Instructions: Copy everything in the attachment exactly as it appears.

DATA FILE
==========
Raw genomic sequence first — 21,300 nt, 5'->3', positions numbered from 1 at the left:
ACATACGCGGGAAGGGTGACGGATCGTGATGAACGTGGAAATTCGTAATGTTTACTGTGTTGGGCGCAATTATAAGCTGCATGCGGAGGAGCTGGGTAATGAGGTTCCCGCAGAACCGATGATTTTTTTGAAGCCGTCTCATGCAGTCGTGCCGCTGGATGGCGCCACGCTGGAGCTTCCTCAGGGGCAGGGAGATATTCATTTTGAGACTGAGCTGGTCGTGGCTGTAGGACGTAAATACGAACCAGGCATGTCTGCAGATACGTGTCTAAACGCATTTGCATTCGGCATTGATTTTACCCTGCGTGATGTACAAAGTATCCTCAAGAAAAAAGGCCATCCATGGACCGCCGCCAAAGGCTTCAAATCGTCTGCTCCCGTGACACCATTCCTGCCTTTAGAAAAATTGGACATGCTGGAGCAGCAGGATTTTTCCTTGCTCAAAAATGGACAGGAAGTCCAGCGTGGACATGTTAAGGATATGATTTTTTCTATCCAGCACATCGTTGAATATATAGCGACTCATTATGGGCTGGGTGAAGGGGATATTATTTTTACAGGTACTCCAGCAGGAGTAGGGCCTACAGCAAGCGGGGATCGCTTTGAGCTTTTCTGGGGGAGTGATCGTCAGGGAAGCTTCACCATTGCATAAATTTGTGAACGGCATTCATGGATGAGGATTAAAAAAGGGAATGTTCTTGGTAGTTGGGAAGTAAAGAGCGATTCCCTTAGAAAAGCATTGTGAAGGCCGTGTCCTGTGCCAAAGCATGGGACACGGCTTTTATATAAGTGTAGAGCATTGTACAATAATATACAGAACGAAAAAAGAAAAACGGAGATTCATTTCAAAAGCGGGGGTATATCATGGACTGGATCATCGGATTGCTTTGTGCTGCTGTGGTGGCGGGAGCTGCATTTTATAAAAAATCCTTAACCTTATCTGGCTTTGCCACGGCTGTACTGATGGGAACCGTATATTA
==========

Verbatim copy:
Raw genomic sequence first — 21,300 nt, 5'->3', positions numbered from 1 at the left:
ACATACGCGGGAAGGGTGACGGATCGTGATGAACGTGGAAATTCGTAATGTTTACTGTGTTGGGCGCAATTATAAGCTGCATGCGGAGGAGCTGGGTAATGAGGTTCCCGCAGAACCGATGATTTTTTTGAAGCCGTCTCATGCAGTCGTGCCGCTGGATGGCGCCACGCTGGAGCTTCCTCAGGGGCAGGGAGATATTCATTTTGAGACTGAGCTGGTCGTGGCTGTAGGACGTAAATACGAACCAGGCATGTCTGCAGATACGTGTCTAAACGCATTTGCATTCGGCATTGATTTTACCCTGCGTGATGTACAAAGTATCCTCAAGAAAAAAGGCCATCCATGGACCGCCGCCAAAGGCTTCAAATCGTCTGCTCCCGTGACACCATTCCTGCCTTTAGAAAAATTGGACATGCTGGAGCAGCAGGATTTTTCCTTGCTCAAAAATGGACAGGAAGTCCAGCGTGGACATGTTAAGGATATGATTTTTTCTATCCAGCACATCGTTGAATATATAGCGACTCATTATGGGCTGGGTGAAGGGGATATTATTTTTACAGGTACTCCAGCAGGAGTAGGGCCTACAGCAAGCGGGGATCGCTTTGAGCTTTTCTGGGGGAGTGATCGTCAGGGAAGCTTCACCATTGCATAAATTTGTGAACGGCATTCATGGATGAGGATTAAAAAAGGGAATGTTCTTGGTAGTTGGGAAGTAAAGAGCGATTCCCTTAGAAAAGCATTGTGAAGGCCGTGTCCTGTGCCAAAGCATGGGACACGGCTTTTATATAAGTGTAGAGCATTGTACAATAATATACAGAACGAAAAAAGAAAAACGGAGATTCATTTCAAAAGCGGGGGTATATCATGGACTGGATCATCGGATTGCTTTGTGCTGCTGTGGTGGCGGGAGCTGCATTTTATAAAAAATCCTTAACCTTATCTGGCTTTGCCACGGCTGTACTGATGGGAACCGTATATTA